The Mets, who apparently win series now.
WHAT HAPPENED, ON JOSE REYES:
On Sunday, Jose Reyes recorded his third home run of August. However, it should also be noted that Jose Reyes is bad. I could list all the reasons why this is true, but you’re reading the game recap of the 49-66 New York Mets. Suffice to say, you’re not ignorant of the countless reasons why Reyes should not be on this club. You’re not an idiot. You’re not management.
What is troubling is what is looming. A hot end to 2017 served as justification for re-signing Reyes during this past offseason, a re-signing which afforded him the opportunity to challenge for the crown of worst player the league has to offer. Comments about the FO’s loyalty to Reyes also lead one to believe that they’ve dug their heels in until Reyes is ready to call it quits. Either that, or they see admitting Reyes is bad and cutting bait as an admission that they were wrong — effectively viewing it as a sign of weakness.
One home run doesn’t matter. Two home runs don’t matter. Jose Reyes is still bad at baseball. In addition to that, his constant platform as a leader in the clubhouse, despite his DV past, is past the point of being just problematic. It is deeply ingrained into how Jose Reyes ended up back here in the first place. It is flat-out wrong.
Maybe this comes off as holier-than-thou, or maybe it comes off as grandstanding on a clearly bad player. But consider how fanbases really work. The better you play, the more you’re liked. All can be forgiven, so long as you can produce. This is why it is so awful for Reyes to still be here. The opportunity to play his way into ‘redemption’ narratives is the only real purpose Reyes has left. Every good outing gives the fanbase, which gave Reyes an ovation upon returning from his DV suspension, greater reason to rally behind him.
The issue isn’t just that every win where Jose Reyes is prominently featured feels problematic. It isn’t that Reyes can’t perform above his current level. The issue is that Jose Reyes becomes normalized with every positive PA. His very real and very consequential decision has been reduced to an ability to hit over the Mendoza line. An ability to present a respectable OPS, or play decent enough defense. And with every opportunity he is presented by the Mets, this issue has a chance to grow.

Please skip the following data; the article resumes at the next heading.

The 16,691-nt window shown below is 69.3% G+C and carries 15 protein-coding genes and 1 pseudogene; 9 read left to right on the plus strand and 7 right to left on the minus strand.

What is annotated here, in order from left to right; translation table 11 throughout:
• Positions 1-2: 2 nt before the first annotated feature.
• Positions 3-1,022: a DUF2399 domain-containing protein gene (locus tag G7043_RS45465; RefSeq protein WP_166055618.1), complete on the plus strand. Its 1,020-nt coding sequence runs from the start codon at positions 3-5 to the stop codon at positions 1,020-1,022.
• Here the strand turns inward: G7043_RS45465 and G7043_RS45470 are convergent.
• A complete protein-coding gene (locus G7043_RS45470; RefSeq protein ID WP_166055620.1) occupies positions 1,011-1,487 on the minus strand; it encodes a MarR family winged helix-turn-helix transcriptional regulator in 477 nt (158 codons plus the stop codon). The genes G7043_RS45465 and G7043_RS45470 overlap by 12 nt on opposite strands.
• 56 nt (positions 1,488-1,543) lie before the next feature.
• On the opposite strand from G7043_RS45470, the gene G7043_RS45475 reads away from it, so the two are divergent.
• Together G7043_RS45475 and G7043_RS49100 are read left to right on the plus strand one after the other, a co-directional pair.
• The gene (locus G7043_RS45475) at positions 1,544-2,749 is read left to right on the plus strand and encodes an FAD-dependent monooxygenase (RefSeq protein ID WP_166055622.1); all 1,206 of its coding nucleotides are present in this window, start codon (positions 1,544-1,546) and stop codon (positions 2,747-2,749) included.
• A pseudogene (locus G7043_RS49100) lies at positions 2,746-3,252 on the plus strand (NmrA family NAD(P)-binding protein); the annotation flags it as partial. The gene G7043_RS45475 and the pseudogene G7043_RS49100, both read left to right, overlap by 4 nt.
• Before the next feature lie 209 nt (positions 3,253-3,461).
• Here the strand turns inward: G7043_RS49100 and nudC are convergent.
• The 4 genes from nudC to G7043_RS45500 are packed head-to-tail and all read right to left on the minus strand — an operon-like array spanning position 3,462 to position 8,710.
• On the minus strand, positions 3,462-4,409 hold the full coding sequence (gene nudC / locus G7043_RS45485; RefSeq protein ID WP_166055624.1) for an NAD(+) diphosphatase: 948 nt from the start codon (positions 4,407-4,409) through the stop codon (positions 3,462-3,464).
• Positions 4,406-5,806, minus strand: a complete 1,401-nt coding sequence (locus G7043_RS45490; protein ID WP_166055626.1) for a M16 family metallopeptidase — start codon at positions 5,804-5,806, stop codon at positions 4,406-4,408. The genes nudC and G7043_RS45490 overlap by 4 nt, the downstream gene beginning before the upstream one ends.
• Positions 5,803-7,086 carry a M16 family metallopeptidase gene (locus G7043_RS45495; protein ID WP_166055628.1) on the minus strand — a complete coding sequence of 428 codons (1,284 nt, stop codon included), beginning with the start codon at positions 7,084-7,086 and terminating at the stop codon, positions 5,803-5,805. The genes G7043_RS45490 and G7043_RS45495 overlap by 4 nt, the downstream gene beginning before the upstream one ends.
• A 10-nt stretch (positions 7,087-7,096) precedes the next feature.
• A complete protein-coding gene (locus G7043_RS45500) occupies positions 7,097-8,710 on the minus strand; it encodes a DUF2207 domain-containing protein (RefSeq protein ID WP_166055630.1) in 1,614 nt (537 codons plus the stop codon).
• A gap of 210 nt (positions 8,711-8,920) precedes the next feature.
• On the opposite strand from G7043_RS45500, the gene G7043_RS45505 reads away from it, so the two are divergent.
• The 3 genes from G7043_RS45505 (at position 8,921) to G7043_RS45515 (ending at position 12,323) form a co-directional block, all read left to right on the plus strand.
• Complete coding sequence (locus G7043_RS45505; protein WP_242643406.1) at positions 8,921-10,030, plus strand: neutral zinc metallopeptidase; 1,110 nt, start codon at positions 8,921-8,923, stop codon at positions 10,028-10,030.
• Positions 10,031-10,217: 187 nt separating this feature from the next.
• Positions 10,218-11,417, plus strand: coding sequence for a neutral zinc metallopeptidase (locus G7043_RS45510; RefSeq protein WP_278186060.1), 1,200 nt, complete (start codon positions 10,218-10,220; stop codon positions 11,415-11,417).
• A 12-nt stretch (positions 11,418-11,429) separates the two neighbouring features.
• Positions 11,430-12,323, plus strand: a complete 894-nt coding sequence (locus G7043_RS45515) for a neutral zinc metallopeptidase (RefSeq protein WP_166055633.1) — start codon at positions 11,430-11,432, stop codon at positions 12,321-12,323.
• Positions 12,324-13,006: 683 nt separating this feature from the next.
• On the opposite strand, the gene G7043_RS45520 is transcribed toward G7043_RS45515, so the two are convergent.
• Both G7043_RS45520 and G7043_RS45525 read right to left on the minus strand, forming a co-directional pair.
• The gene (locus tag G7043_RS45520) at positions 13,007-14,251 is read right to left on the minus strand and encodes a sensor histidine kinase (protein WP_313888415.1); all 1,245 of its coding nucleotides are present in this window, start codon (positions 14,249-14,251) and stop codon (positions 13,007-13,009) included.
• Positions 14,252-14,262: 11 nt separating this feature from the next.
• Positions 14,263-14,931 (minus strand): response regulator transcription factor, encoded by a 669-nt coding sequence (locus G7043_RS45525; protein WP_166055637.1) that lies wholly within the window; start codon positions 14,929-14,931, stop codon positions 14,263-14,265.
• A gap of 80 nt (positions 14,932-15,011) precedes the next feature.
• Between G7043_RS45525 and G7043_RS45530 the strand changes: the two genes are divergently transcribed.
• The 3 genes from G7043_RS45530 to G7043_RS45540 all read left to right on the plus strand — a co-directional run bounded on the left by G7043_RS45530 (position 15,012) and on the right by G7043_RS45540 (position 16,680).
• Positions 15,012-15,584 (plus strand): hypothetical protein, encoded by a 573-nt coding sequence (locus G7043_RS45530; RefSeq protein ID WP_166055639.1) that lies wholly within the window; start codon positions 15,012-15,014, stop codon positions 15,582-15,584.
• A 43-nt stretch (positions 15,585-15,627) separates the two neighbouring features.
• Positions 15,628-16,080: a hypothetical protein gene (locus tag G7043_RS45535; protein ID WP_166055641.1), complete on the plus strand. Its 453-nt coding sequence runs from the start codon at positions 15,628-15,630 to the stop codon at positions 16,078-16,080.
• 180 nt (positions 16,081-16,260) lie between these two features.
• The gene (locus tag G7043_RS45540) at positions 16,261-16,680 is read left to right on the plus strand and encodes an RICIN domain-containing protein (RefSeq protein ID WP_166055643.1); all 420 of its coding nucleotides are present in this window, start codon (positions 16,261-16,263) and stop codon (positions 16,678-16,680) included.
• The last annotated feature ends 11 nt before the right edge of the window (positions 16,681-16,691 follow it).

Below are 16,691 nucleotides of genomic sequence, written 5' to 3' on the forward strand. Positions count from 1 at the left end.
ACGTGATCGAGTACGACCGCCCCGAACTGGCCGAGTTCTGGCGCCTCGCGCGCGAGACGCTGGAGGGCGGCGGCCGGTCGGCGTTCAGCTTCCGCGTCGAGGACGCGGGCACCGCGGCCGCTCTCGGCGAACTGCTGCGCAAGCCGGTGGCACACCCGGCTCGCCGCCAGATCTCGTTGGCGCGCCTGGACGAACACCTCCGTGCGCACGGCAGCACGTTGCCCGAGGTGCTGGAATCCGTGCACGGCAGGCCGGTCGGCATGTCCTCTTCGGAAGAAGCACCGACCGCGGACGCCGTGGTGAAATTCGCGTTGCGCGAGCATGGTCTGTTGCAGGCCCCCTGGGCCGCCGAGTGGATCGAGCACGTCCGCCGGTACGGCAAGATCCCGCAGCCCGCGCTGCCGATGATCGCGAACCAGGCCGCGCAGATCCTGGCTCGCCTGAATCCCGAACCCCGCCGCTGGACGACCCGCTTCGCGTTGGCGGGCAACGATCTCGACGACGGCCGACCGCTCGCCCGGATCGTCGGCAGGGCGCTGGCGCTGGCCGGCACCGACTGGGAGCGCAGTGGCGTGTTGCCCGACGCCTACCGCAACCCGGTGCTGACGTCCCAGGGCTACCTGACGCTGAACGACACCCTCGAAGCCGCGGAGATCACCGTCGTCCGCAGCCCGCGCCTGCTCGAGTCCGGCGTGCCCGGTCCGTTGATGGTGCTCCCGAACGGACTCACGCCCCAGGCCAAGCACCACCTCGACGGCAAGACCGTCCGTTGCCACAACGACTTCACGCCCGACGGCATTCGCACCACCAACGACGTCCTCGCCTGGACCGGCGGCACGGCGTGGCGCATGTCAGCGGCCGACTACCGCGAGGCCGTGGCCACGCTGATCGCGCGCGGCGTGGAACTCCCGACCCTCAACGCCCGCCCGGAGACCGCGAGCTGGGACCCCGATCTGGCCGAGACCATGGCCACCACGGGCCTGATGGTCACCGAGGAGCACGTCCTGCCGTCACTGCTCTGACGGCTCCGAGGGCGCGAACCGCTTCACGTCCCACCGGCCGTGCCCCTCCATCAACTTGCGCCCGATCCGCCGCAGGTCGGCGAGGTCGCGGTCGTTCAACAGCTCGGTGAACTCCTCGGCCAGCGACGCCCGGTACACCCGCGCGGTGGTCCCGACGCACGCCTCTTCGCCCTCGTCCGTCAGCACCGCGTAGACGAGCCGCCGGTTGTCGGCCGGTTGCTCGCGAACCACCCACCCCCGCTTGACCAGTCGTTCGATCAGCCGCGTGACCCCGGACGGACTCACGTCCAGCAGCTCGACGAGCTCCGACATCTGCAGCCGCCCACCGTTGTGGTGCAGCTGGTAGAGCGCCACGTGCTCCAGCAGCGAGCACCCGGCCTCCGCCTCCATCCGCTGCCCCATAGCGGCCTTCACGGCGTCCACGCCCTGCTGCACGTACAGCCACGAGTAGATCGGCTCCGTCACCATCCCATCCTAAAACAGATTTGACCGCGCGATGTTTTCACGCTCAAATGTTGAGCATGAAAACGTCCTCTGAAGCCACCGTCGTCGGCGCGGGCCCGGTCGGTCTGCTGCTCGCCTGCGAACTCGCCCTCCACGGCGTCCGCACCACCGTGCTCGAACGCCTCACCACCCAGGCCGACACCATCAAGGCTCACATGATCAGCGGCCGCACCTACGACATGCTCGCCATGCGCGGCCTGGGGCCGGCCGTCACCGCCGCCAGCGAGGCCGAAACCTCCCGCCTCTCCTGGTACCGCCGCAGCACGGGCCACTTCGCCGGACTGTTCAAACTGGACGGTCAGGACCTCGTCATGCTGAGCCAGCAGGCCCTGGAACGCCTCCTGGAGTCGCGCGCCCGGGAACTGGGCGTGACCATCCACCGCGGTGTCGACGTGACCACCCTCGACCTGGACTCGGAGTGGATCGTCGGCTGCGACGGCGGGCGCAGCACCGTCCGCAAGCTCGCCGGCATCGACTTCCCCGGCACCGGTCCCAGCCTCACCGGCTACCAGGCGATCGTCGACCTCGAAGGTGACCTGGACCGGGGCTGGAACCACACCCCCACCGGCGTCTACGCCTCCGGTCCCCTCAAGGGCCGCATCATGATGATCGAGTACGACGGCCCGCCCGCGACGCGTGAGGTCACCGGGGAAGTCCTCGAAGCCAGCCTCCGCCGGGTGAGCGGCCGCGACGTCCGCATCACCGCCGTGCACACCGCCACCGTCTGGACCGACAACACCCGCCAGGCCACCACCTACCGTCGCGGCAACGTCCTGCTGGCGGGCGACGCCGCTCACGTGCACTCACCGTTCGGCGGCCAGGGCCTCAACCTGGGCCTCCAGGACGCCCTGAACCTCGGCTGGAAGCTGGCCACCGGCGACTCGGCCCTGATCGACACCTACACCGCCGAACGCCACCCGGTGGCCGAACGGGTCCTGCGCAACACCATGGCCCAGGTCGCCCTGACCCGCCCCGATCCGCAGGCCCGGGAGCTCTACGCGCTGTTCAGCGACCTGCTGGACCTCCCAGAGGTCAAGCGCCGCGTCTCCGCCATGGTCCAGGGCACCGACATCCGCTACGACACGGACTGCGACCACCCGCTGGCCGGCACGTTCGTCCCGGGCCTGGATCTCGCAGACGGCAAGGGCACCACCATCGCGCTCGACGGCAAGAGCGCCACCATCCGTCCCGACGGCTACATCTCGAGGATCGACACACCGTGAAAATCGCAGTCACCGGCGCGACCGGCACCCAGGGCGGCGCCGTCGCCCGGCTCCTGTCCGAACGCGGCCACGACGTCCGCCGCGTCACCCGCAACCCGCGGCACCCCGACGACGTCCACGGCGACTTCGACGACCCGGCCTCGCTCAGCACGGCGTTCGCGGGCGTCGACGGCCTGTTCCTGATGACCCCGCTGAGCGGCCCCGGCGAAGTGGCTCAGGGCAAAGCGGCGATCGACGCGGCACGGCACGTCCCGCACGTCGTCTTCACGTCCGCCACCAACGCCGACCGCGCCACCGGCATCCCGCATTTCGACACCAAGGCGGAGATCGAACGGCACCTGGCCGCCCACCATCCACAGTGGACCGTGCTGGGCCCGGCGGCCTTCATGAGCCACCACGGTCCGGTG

I fully expect Reyes to get hot again. It always seems to happen that way when Reyes is close to the chopping-block. But it really doesn’t matter how well he plays. It distracts from the real issues at hand: that Jose Reyes should not have the opportunity to fix his credibility by swinging a hot bat. That Jose Reyes should not be on this team, nor should he have ever been allowed a chance at a second stint (considering the context).
WHAT HAPPENED, YESTERDAY:
So, yeah, Jose Reyes wasn’t the only good thing to come out of Sunday’s action against the Miami Marlins. Noah Syndergaard pitched well, Michael Conforto homered and Seth Lugo recorded his first save. The Mets won their second consecutive series! There were other positives that could’ve drawn the focus of the game, but the Reyes issue cannot possibly be addressed enough. Especially when he appears to be on the precipice of a hot streak.
WHAT HAPPENS, TODAY:
The Mets stay in the New York area to make up a rainout against the Yankees. It’ll be a battle of aces as Jacob deGrom squares off against Luis Severino. After a two-game mid-week series against the Baltimore Orioles, the Mets go up against the Philadelphia Phillies five times. In facing the Phillies, the fifth game of that series will be the MLB Little League Classic, which takes place in Williamsport, PA.
Photo credit: Steve Mitchell – USA Today Sports